Xenophanes of Colophon (570 BCE – 478 BCE) was an ancient Greek poet, philosopher and sage best known for his critical attitude toward contemporary polytheistic religions and worldviews. His most conspicuous criticism is against the anthropomorphic godly beliefs of the Greeks. According to Xenophanes, if horses and other animals, had the ability, would fashion their gods in their own image, i.e. horses would create horse gods and cows would create cow gods. This he deducts based on how other peoples and cultures outside the Greek world had their own peculiar custom-made gods and goddesses.
But piety is not a character trait lacking from Xenophanes as he provides us with an alternative “superior” belief, similar to a monotheistic or pantheistic worldview. He describes a deity that is beyond all other gods and peoples. This deity is pure spirit and is characterized by perfect stillness, moreover this deity creates the world and movement through mere thought. This supreme deity is not at all like man or other human-like deities. The anthropomorphic way of understanding the cosmos is deficient according to Xenophanes, and thus these earthly defects and descriptions cannot be attributed to this unfathomable deity.
Xenophanes is important from an history of ideas perspective, but it is worth noting that at the same time he has been noted by philosophers for being more of a poet, theologian, and even mystic rather than a philosopher. According to these critics, the evidence behind his some of his arguments was not philosophically sound/reinforced. Personally I think that since all we have are fragments of what Xenophanes said or might have said, its best to suspend judgement when it comes to his philosophical credence.
Quotes attributed to Xenophanes
Here are some interesting quotes by Xenophanes accompanied with some of my own thoughts/comments to either clarify or add some colour.
Homer and Hesiod have attributed to the gods everything that is blameworthy and disgraceful among humans theft and adultery and mutual trickery.
Here Xenophanes criticizes the most influential poets of the ancient Greek world, no doubt a bold move.
But mortals deem that the gods are begotten as they are, and have clothes like theirs, and voice and form.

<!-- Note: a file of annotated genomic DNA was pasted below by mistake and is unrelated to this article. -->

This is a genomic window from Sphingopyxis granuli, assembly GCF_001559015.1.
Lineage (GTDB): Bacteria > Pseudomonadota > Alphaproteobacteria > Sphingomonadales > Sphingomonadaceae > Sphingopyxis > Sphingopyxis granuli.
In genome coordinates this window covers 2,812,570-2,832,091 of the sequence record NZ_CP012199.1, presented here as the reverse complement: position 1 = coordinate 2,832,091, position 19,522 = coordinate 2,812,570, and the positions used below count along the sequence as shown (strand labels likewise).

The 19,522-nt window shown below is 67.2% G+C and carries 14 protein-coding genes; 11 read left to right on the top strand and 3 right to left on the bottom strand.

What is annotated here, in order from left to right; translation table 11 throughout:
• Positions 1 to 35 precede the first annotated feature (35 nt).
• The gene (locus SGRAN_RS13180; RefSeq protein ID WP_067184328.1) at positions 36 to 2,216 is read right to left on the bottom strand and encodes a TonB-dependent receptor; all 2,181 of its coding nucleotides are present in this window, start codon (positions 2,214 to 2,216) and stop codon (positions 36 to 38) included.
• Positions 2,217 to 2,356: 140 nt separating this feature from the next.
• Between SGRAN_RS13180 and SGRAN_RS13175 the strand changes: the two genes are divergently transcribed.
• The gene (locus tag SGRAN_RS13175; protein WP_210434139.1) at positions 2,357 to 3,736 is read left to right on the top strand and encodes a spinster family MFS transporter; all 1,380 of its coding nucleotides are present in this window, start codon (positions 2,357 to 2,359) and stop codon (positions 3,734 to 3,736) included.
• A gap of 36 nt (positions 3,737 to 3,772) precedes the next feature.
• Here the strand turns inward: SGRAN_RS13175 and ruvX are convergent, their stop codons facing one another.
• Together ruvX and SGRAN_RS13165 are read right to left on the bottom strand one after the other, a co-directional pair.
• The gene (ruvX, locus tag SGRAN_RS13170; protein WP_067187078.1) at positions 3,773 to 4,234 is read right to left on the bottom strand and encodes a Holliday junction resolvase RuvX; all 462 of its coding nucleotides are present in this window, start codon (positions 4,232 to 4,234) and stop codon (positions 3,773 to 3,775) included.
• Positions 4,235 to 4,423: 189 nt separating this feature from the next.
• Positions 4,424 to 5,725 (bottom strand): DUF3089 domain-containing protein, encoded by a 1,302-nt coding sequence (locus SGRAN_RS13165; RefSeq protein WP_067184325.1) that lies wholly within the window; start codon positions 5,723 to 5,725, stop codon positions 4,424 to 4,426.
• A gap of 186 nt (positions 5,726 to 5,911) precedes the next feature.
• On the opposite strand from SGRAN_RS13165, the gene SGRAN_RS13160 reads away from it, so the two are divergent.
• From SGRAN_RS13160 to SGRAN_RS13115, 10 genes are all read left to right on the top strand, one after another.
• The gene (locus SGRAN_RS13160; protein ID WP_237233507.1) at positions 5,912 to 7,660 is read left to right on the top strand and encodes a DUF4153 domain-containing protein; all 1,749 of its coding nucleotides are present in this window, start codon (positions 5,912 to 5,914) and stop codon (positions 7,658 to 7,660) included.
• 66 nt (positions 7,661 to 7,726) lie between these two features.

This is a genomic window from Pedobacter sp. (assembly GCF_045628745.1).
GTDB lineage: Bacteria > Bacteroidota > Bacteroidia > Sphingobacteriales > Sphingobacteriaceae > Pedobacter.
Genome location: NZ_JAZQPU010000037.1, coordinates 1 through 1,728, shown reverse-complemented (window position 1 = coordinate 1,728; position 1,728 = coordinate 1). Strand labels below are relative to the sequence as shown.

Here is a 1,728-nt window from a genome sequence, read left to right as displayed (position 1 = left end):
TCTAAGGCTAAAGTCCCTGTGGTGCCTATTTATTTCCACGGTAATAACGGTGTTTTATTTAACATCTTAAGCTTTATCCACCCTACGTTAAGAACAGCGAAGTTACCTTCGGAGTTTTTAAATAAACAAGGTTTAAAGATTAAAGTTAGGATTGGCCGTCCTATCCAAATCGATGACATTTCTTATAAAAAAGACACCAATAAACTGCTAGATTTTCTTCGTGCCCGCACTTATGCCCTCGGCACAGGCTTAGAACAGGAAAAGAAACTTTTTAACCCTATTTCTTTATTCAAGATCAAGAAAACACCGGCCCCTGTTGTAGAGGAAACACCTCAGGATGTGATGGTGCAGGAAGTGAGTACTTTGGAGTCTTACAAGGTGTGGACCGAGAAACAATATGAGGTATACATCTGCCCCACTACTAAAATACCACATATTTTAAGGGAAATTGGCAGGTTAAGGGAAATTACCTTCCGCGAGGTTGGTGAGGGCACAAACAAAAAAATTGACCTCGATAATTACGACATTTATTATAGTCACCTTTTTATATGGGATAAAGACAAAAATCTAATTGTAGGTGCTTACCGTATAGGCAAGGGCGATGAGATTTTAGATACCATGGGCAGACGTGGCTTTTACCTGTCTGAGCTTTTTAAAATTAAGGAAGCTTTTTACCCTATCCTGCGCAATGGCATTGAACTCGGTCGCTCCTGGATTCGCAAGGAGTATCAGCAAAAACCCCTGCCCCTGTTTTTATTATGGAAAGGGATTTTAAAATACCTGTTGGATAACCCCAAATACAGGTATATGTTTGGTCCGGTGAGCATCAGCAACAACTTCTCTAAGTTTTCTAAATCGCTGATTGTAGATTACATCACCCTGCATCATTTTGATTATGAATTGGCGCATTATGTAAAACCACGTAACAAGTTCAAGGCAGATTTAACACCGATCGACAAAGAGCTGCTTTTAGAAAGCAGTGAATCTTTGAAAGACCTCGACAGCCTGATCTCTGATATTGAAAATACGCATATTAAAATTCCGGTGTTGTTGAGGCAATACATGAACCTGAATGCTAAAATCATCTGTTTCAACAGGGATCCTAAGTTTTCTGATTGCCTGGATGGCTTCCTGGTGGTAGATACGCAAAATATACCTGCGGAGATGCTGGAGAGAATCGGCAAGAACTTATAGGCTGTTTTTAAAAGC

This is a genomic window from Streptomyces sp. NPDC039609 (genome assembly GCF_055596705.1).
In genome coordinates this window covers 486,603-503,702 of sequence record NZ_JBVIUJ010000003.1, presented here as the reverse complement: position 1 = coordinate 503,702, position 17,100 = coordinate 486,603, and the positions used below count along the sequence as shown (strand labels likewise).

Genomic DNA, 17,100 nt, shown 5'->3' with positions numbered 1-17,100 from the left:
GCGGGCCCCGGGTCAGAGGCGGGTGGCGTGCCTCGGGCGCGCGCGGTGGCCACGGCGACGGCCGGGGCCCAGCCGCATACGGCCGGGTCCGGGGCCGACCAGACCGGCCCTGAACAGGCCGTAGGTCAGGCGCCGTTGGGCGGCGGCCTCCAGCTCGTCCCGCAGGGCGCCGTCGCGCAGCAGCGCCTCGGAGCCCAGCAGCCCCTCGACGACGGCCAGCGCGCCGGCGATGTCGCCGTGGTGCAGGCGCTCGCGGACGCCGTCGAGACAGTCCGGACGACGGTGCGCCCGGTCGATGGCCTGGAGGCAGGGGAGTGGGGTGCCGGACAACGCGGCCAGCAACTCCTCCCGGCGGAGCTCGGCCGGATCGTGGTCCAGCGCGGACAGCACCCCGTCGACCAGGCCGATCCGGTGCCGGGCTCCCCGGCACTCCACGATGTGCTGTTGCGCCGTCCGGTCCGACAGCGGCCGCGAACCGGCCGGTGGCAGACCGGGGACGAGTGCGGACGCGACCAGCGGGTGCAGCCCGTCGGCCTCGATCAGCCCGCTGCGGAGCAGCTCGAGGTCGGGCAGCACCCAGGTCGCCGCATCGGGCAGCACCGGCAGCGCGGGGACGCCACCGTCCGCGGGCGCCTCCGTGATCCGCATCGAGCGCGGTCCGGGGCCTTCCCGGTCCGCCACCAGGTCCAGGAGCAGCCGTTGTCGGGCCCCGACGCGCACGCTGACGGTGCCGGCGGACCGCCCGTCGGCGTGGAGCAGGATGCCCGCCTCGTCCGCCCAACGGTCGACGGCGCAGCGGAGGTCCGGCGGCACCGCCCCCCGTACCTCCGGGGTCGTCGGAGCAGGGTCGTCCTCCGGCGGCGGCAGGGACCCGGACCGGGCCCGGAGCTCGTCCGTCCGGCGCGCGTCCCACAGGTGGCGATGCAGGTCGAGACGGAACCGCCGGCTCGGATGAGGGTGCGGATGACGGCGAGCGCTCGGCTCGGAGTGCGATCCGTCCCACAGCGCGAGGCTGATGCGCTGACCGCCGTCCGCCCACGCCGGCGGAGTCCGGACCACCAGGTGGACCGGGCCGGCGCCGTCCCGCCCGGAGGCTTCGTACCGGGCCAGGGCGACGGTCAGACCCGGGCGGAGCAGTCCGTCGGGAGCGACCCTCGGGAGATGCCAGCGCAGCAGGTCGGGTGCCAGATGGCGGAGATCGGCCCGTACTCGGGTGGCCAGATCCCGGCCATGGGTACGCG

Everything born and growing is earth and water. For all things are from earth and into earth all things come to their end. We all are generated from earth and water.
This statement by Xenophanes gives us a feel of his metaphysical and natural beliefs about the world. Similar to other pre-socratic philosophers, the element(s) of nature are proposed as the substrate of all things.
One god, greatest among gods and men, not at all like mortals in body or mind. As a whole he sees, as a whole he thinks and as a whole he hears. And always he stays in the same place, not moving at all, nor is it fitting for him to travel in different directions at different times… But with no effort at all he keeps everything moving by the thinking of his mind.
Xenophanes is coming of as a mystic similar to the likes of Plotinus with the words said above. How does Xenophanes know this absolute fact of existence and where lies his evidence? He either heard these words from other philosophers or he actually had the experience of this supreme deity himself. We’ll never know but its safe to say that countless mystics in history have expressed very similar if not the very same sentiment.
But mortals suppose that gods are born, wear their own clothes and have a voice and body. Ethiopians say that their gods are snub-nosed and black; Thracians that theirs are blue-eyed and red-haired. But if horses or oxen or lions had hands or could draw with their hands and accomplish such works as men, horses would draw the figures of the gods as similar to horses, and the oxen as similar to oxen, and they would make the bodies of the sort which each of them had.
Most likely the most famous words by Xenophanes where he unsparingly criticizes the anthropomorphic religious tendencies in humans. To express this in more modern terms, we humans are all conditioned beings operating under a certain operating system dependent on culture, language, geography and history etc.
- Fragments of Xenophanes (a collection of quotes attributed to Xenophanes)
- Stanford Article on Xenophanes
Daniel Seeker is a wandering dervish and lifelong student of the past, present and future. He realized that he was made of immaculate and timeless consciousness when meditating in his hermit cave on the island of Gotland. His writings are mostly a reflection of that realizaton. Daniel currently studies history, philosophy, egyptology and western esotericism at Uppsala Universitet. He’s also currently writing his B.A. thesis in history which explores how Buddhist and Hindu texts were first properly translated and introduced to the western world in the late 18th and 19th century.